Although we stand by those hoping to build a new life in the U.S. and think building a wall is extreme, the borders should be more effectively regulated. Biometric identifications have already been developed for immigration, but adding another program to control internal enforcement is essential. If migrants are here illegally, they should be required to leave but should also be allowed a more streamlined and efficient way to enter the country legally under proper documentation and compliance with the law. Further, allowing Syrian refugees into the country may be helpful in dissolving terrorist groups abroad. Syrian refugees who remain in terrorist-held camps are more likely to be recruited by those groups. Proper documentation, compliance with U.S. law and background checks are essential to keeping America unified.

On The Economy

When minimum wage became law in 1938, it was 25 cents, equating to $4.13 today. By 1968, the minimum wage was raised to $1.60, or $10.80 today. Meanwhile, today’s minimum wage currently sits at $7.25. Raising the minimum to at least $10.80 could be the solution to ensuring every working American receives a livable wage. Purchasing power was at its highest in the 1960’s, so raising the minimum wage to somewhere between $10 and $11 would be beneficial to making minimum wage relative to other wages. Whatever the decided amount, an increase in minimum wage is essential to closing the gap in income inequality.

On Women’s Reproductive Health & Rights

The question of abortion, or pro-life vs. pro-choice has become a main point in this election. The right to control your own reproduction is a fundamental right, which is protected under our Constitution in the United States. The Guttmacher Institute reported in 2013 that, “Abortion rates are no lower overall in areas where abortion is generally restricted by law (and where many abortions are performed under unsafe conditions) than in areas where abortion is legally permitted.” According to the CDC, the abortion rate for 2012 was 13.2 abortions per 1,000 women aged 15–44 years, and the abortion ratio was 210 abortions per 1,000 live births. Women are not going to stop having abortions, but we can make sure that every woman is given the procedure at a clean and mandated medical facility where her needs can be put first. Reversing the supreme court ruling in Roe vs. Wade would only increase the number of illegal abortions in our country and put a woman’s health and life at risk in doing so. If a woman’s health is at risk in a pregnancy, she should not be legally prohibited from obtaining an abortion.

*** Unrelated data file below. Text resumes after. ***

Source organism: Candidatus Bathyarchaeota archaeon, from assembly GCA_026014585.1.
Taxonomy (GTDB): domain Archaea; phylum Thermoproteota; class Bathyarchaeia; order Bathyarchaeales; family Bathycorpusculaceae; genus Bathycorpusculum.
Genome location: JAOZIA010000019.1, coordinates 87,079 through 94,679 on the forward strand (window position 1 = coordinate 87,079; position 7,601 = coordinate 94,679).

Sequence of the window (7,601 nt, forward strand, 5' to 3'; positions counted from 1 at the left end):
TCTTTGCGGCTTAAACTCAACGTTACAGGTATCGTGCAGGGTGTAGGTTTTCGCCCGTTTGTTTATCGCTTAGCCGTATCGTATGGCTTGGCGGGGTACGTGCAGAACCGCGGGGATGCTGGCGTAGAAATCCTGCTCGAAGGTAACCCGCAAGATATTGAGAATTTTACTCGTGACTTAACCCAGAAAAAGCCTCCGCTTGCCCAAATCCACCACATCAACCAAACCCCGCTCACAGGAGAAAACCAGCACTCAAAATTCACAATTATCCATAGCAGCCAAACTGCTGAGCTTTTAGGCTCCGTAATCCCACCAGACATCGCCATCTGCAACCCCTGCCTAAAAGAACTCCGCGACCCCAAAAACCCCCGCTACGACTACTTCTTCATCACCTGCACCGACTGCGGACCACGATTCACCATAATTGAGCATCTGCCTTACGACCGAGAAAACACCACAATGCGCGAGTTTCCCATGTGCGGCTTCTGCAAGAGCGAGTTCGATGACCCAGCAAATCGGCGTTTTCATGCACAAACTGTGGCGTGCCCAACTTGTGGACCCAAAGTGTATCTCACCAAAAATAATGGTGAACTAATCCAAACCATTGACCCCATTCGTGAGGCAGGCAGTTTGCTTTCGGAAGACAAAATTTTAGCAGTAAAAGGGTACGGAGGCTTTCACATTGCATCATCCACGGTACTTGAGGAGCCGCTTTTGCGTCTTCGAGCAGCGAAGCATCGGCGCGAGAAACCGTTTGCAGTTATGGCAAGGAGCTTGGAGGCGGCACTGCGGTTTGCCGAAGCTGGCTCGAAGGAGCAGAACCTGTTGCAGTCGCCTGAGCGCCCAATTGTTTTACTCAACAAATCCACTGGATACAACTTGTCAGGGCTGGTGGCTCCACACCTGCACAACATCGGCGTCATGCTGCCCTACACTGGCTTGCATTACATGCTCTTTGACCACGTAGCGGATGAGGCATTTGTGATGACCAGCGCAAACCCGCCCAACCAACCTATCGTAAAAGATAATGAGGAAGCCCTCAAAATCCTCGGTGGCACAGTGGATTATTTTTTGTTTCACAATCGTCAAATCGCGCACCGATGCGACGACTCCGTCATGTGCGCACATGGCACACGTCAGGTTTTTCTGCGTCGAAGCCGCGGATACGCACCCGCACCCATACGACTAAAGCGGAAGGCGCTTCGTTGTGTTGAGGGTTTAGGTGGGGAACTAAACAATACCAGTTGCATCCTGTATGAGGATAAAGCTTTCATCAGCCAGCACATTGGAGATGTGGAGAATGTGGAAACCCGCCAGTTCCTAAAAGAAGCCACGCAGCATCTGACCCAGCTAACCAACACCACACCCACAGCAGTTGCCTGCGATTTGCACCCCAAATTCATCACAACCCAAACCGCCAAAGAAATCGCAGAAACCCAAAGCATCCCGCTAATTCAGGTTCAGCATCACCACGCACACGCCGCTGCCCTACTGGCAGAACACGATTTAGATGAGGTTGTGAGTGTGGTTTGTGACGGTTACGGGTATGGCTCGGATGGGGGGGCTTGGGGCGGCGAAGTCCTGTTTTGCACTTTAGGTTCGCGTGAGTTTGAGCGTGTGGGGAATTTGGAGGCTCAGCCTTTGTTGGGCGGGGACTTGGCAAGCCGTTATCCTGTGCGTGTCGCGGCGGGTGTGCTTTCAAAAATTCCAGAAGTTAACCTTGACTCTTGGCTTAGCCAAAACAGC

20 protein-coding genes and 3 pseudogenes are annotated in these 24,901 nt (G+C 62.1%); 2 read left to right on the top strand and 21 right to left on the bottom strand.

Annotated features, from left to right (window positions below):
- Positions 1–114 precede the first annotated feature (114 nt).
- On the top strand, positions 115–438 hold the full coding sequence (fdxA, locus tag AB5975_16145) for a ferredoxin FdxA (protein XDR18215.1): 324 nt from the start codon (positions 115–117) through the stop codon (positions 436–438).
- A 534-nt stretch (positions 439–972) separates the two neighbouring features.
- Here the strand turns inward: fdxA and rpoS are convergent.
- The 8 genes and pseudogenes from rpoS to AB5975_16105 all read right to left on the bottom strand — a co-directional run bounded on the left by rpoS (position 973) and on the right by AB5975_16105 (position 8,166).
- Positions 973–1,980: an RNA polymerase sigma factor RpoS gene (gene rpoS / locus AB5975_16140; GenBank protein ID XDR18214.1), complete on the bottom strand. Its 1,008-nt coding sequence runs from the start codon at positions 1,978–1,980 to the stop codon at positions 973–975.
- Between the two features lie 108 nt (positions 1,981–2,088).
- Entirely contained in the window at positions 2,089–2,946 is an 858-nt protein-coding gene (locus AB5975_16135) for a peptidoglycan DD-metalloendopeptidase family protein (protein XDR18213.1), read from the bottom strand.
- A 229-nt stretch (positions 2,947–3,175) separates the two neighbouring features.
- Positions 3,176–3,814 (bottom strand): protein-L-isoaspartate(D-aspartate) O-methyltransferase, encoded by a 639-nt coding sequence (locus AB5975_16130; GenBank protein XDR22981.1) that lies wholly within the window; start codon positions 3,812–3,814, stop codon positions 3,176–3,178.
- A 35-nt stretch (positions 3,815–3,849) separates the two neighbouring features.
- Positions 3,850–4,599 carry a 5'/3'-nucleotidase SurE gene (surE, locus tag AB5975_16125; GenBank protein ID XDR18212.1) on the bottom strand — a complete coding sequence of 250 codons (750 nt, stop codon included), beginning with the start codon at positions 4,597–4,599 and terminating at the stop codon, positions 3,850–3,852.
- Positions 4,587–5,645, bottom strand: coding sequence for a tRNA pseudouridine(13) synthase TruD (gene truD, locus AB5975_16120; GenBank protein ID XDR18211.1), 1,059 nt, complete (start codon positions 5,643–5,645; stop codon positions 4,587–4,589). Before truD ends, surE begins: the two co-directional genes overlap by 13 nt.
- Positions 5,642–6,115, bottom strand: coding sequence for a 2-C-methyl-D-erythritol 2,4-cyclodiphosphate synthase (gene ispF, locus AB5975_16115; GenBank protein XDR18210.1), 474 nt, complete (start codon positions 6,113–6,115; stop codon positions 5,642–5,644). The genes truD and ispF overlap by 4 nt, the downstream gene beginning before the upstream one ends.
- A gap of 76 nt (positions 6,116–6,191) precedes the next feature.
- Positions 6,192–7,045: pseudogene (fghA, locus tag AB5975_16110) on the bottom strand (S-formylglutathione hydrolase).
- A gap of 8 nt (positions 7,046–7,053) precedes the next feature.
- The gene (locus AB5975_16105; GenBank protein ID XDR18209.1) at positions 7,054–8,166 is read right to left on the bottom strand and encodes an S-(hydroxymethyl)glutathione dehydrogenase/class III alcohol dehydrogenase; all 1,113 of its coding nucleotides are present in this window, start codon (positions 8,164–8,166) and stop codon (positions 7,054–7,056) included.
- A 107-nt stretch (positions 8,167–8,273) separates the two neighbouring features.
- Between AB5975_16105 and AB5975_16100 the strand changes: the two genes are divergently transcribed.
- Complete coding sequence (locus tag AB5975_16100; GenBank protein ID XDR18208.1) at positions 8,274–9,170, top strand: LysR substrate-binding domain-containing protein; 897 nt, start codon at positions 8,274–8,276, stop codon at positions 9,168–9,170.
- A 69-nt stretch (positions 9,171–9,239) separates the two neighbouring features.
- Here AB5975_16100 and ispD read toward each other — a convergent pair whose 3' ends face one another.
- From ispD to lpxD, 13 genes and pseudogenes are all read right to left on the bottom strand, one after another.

On College Tuition & Education

Higher education should be viewed as a right, not a privilege and should therefore be accessible and affordable to all. According to Student Loan Hero, in 2016 Americans owe nearly $1.3 trillion in student debt, which is spread out amongst approximately 44 million borrowers. Of these borrowers, 30.5 million of them have accumulated student debt with direct loans. College in our country should be affordable and accessible for everyone. There are few factors that support a strong culture and a dynamic economy more than a well-educated work force. Education can also be seen as a solution to many social issues, such as homelessness and mass incarceration of our youth.

On Gun Rights